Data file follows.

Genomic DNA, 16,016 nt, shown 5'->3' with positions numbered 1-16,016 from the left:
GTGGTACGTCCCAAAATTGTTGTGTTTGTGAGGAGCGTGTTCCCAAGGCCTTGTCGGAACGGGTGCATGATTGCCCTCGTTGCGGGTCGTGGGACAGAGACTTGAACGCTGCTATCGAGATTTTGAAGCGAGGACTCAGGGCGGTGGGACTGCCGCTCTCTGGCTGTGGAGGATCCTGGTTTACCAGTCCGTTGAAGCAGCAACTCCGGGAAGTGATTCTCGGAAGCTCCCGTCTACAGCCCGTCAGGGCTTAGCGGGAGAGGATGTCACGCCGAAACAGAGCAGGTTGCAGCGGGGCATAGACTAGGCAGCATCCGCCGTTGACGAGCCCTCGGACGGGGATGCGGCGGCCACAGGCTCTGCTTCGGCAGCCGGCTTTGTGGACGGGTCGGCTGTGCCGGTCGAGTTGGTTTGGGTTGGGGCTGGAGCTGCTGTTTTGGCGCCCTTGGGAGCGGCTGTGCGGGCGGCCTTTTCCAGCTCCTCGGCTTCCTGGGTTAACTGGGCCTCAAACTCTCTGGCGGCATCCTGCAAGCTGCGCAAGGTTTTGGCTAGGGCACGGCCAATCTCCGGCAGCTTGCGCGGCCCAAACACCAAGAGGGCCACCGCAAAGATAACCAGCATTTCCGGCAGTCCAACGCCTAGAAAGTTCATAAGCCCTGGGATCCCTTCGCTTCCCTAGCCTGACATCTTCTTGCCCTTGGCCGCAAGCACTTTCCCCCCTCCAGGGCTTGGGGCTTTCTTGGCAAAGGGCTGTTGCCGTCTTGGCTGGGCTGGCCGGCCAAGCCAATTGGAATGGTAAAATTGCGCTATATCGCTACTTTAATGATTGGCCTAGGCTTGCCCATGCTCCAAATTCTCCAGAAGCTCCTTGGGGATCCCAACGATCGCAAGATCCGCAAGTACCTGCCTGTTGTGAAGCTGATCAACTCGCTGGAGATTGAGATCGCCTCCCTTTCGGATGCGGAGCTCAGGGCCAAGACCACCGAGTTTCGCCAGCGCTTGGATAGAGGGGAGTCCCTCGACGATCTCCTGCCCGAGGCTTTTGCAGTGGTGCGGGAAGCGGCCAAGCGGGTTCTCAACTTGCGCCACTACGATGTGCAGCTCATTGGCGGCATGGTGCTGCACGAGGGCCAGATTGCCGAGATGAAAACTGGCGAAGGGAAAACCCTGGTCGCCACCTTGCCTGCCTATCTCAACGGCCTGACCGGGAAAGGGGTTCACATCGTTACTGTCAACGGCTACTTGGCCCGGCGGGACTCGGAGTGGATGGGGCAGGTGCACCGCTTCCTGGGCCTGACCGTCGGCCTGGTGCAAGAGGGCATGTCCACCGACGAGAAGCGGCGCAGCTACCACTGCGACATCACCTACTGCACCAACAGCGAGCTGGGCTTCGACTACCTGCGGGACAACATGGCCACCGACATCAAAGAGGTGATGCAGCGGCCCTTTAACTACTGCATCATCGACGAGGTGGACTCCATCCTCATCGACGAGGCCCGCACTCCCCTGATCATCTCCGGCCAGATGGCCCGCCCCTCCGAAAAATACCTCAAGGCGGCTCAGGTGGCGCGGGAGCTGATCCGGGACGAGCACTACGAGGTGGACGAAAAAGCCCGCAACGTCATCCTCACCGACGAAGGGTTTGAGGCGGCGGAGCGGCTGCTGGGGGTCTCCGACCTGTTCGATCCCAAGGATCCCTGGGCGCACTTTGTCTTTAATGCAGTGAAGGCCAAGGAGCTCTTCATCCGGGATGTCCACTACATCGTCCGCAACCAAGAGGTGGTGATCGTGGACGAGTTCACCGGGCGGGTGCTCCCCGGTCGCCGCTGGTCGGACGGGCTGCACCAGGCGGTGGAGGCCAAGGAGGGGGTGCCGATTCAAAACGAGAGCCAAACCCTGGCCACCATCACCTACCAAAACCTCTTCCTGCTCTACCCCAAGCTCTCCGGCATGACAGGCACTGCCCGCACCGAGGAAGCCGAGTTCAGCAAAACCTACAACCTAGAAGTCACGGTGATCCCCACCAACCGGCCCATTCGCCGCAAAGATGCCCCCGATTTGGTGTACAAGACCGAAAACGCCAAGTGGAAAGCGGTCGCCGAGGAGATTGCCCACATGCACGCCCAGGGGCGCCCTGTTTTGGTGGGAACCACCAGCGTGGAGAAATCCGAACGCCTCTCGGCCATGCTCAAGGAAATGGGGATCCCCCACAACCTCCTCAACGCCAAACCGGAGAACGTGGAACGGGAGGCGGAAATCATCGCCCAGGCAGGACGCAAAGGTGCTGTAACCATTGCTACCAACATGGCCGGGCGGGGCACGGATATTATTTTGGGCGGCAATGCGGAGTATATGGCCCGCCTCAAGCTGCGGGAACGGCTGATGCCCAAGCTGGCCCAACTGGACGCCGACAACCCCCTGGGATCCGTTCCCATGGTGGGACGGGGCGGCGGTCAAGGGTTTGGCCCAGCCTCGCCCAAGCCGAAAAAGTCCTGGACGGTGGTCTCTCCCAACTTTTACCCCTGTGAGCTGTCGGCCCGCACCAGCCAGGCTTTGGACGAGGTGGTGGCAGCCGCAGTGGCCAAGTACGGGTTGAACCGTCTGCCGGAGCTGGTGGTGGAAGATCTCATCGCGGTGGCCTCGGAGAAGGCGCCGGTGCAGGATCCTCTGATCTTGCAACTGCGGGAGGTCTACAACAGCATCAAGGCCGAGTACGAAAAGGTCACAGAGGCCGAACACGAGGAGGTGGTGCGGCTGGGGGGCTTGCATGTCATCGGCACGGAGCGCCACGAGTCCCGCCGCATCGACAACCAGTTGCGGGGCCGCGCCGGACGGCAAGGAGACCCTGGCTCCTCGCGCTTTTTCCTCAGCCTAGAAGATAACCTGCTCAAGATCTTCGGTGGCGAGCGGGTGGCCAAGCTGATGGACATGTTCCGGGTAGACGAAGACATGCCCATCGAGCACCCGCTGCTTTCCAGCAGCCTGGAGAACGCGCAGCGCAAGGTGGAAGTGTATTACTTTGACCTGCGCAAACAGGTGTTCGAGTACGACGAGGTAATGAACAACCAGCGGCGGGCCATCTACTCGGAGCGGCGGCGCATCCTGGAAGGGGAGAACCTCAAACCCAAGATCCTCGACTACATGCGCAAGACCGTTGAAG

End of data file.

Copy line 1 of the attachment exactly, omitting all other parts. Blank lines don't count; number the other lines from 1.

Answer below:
Genomic DNA, 16,016 nt, shown 5'->3' with positions numbered 1-16,016 from the left: